Grant allows Adams State to eliminate mental health taboos


Laurel Carter Main Image

Article by: Mariah Pepe 

The Adams State Health and Safety team dives into the arena of psychological well being after receiving the Substance Abuse and Mental Health Services Administration’s Garrett Lee Smith grant.

This grant allowed the school to hire Laurel Carter, an 2010 Adams State Counselor’s Education master’s graduate, as the new Counseling and Career Services Suicide Prevention Outreach Coordinator. In this position, Carter will work towards mental illness prevention, mental health promotion, and infrastructure development.

The Garrett Lee Smith grant is a federal allocation that was set up after Garrett Lee Smith, the son of an influential politician, committed suicide. Adams State was selected to receive this grant based on its demographics, Colorado and the San Luis Valley’s high suicide rates, and the school’s partnership with the community.

With her experience as a child’s consultant and advocate at the San Luis Valley Community Medical Health Center, Carter plans to monitor certain student populations because they are statistically more likely to struggle with a mental health issue. However, “the main goal is to get the message out about mental health problems; they’re a lot more common than people think, and there is help available for those who need it. Students and faculty shouldn’t be ashamed to seek help with an issue,” said Carter. There are a plethora of other people going through similar issues, and there are even more ways to address the issue.

Mainly, Carter hopes to get students with mental health concerns connected with a mental health care provider and to see an increase in safe and confidential reporting of potential mental health constituents and people seeking counselors for personal assistance. “There is a strong need for a decreased stigma attached to mental health, and more open discussions about such topics,” said Carter.

Carter hopes to set up an online assessment to help people privately explore or identify their own anxiety, depression, or social phobias. This will provide the student with an initial idea of how serious his or her issue is, explain what may be happening, and give some insight to the types of help that he or she should be seeking. “It is a great opportunity for students to take that first step in feeling comfortable with talking about their mental health,” said Carter.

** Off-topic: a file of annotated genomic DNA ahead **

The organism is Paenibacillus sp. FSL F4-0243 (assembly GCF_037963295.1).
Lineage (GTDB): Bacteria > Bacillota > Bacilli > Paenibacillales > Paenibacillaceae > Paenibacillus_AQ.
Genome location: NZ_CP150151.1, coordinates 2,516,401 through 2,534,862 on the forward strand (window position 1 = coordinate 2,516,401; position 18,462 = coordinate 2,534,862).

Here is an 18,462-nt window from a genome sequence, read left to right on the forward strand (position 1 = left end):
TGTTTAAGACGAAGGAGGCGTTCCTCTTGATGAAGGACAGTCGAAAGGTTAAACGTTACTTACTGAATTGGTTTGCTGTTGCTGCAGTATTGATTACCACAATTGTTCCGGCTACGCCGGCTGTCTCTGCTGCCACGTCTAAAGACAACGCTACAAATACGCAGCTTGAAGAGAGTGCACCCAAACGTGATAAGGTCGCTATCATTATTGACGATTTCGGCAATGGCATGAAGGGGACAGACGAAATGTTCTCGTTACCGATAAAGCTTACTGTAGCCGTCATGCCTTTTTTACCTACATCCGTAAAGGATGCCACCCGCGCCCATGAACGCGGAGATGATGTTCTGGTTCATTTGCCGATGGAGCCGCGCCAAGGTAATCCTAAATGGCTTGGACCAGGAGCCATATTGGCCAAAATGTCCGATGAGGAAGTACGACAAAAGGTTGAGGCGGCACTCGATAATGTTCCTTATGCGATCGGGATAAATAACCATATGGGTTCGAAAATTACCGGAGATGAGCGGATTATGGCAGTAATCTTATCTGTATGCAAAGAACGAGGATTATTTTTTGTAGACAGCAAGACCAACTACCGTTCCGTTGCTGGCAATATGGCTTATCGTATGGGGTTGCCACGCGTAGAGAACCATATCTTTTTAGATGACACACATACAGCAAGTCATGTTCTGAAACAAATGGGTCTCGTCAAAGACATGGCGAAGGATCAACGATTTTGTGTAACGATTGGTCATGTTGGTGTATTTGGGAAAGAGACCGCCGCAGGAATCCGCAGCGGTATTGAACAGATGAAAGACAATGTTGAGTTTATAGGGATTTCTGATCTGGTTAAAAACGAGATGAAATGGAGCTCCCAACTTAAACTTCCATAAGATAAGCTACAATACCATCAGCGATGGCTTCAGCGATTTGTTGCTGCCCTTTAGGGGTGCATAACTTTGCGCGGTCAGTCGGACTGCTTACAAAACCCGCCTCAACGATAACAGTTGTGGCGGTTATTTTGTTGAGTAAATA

Carter also hopes to set up a mental health awareness week in early April that will include documentaries, guest speakers, and training in mental health first aid. All projects are currently in their preliminary stages, and student assistance will remain her focus.

The school is hoping to initiate a campus-wide survey on mental health awareness that will be compared to a survey taken after Carter’s ideas have been implemented.

“Our goal is to create an atmosphere where any student who is struggling with thoughts of suicide can be safely and confidentially connected with a counselor who can help with what the student is struggling with. With increased awareness, a safe reporting culture, a closer-knit community, and gatekeeper training, Adams State can continue to make the campus a safer place for everyone,” Carter said.

Anyone who wishes to report concerning behavior on campus can do so on the faculty and staff resources page by clicking on the link called “Concern Form” under the heading of Campus Services.